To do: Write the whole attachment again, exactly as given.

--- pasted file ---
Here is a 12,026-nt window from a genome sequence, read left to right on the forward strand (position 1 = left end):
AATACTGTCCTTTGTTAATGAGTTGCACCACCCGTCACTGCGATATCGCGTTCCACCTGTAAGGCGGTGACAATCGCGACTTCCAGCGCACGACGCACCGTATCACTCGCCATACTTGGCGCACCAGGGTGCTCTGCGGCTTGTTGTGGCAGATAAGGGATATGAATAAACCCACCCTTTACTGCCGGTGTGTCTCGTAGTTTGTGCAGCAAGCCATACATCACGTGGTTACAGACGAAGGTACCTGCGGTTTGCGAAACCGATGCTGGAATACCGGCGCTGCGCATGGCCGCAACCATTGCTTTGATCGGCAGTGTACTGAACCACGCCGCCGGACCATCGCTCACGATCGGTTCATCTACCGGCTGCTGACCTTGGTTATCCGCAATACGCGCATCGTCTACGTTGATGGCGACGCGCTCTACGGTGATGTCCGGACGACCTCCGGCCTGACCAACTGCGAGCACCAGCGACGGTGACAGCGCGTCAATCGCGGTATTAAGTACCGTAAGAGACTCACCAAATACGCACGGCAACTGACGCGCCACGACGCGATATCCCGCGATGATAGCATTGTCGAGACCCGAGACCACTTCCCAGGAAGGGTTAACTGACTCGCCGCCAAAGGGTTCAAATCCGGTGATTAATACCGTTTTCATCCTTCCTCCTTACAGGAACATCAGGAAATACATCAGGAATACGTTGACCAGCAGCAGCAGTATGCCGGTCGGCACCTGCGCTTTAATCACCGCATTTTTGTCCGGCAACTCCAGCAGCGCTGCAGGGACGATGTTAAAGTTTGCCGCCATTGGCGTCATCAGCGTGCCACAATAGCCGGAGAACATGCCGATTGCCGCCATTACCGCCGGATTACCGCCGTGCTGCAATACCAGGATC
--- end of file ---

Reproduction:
Here is a 12,026-nt window from a genome sequence, read left to right on the forward strand (position 1 = left end):
AATACTGTCCTTTGTTAATGAGTTGCACCACCCGTCACTGCGATATCGCGTTCCACCTGTAAGGCGGTGACAATCGCGACTTCCAGCGCACGACGCACCGTATCACTCGCCATACTTGGCGCACCAGGGTGCTCTGCGGCTTGTTGTGGCAGATAAGGGATATGAATAAACCCACCCTTTACTGCCGGTGTGTCTCGTAGTTTGTGCAGCAAGCCATACATCACGTGGTTACAGACGAAGGTACCTGCGGTTTGCGAAACCGATGCTGGAATACCGGCGCTGCGCATGGCCGCAACCATTGCTTTGATCGGCAGTGTACTGAACCACGCCGCCGGACCATCGCTCACGATCGGTTCATCTACCGGCTGCTGACCTTGGTTATCCGCAATACGCGCATCGTCTACGTTGATGGCGACGCGCTCTACGGTGATGTCCGGACGACCTCCGGCCTGACCAACTGCGAGCACCAGCGACGGTGACAGCGCGTCAATCGCGGTATTAAGTACCGTAAGAGACTCACCAAATACGCACGGCAACTGACGCGCCACGACGCGATATCCCGCGATGATAGCATTGTCGAGACCCGAGACCACTTCCCAGGAAGGGTTAACTGACTCGCCGCCAAAGGGTTCAAATCCGGTGATTAATACCGTTTTCATCCTTCCTCCTTACAGGAACATCAGGAAATACATCAGGAATACGTTGACCAGCAGCAGCAGTATGCCGGTCGGCACCTGCGCTTTAATCACCGCATTTTTGTCCGGCAACTCCAGCAGCGCTGCAGGGACGATGTTAAAGTTTGCCGCCATTGGCGTCATCAGCGTGCCACAATAGCCGGAGAACATGCCGATTGCCGCCATTACCGCCGGATTACCGCCGTGCTGCAATACCAGGATC